erformed by a variety of individuals. For more complex, nonroutine problems, it is worth seeking out
the diagnostic skills of a change agent. Change agents are experts in the application of behavioural
science knowledge to organizational diagnosis and change. It is possible to obtain diagnostic
information through a combination of observations, interviews, questionnaires, and the scrutiny of
records. Attention to the views of customers or clients is critical. Careful diagnosis cannot be
overemphasized as it clarifies the problem and suggests what should be changed and the proper strategy
for implementing change without resistance.
B. Resistance
People are creatures of habit, and change is frequently resisted by those at whom it is targeted. People
may resist both unfreezing and change.
Causes of Resistance. Resistance to change occurs when people either overtly or covertly fail to support
the change effort. People might resist change for many reasons which include:
zPolitics and self-interest. People feel they might lose status, power, or even their jobs.
zLow individual tolerance for change. Some people are just uncomfortable with change.
zMisunderstanding. The reason for the change or exact course might be misunderstood.
zLack of trust. People might not trust the motives of those proposing the change.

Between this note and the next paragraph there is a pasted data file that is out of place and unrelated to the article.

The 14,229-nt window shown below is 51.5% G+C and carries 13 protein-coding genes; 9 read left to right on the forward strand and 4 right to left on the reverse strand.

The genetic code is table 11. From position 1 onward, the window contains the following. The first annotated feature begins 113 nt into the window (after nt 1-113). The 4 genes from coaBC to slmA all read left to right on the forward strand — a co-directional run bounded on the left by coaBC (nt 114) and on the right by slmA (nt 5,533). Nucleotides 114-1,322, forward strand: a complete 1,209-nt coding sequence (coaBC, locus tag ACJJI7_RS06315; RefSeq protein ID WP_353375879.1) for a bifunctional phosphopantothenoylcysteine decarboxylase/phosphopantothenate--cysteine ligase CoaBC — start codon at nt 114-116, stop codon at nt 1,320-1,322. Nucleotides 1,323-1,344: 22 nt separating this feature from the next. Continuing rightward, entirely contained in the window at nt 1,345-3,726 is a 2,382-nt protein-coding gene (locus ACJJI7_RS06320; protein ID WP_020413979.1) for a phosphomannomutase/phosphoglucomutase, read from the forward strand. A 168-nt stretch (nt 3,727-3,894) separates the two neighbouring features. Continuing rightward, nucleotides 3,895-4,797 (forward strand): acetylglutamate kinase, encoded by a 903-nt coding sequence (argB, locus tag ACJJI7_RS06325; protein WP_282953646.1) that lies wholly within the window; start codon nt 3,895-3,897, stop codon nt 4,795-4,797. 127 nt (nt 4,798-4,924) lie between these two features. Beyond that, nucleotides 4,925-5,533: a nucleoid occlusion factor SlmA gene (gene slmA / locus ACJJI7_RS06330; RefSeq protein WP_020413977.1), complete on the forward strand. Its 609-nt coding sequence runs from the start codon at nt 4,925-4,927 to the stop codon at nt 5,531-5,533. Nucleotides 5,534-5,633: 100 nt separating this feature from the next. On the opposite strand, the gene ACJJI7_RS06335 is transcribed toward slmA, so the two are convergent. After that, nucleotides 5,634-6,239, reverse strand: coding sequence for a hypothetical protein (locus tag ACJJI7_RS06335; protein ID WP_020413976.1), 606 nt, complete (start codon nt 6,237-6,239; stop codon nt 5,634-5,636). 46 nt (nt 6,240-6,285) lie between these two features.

zDifferent assessments of the situation. The targets of the change might feel that the situation does
not warrant change and the advocates have misread the situation.
zA resistant organizational culture. Some organizational cultures have stressed and rewarded
stability and tradition and as a result advocates of change are viewed as misguided deviants or
aberrant outsiders.
Underlying these various reasons for resistance are two major themes: (1) change is unnecessary
because there is only a small gap between the organization's current identity and its ideal identity; (2)
change is unobtainable (and threatening) because the gap between the current and ideal identities is too
large. Therefore, a moderate identity gap is probably the most conducive to increased acceptance of
change because it unfreezes people, while not provoking maximum resistance.
Dealing with Resistance. Low tolerance for change is mainly an individual matter, and it can often be
overcome with supportive, patient supervision. If politics and self-interest are at the root of resistance, it
might be possible to co-opt the reluctant by giving them a special, desirable role in the change process or
b
y negotiating special incentives for change. Resistance to change can often be reduced by involving the
p
eople who are the targets of change in the change process and ensuring good communication. Finally,
transformational leaders are particularly adept at overcoming resistance to change. One way they
accomplish this is by "striking while the iron is hot". The other way is to unfreeze current thinking by
installing practices that constantly examine and question the status quo. One research study of CEOs
who were transformational leaders found that they used a number of unfreezing practices to create a
revised vision for followers about what the organization can do or be.
C. Evaluation and Institutionalization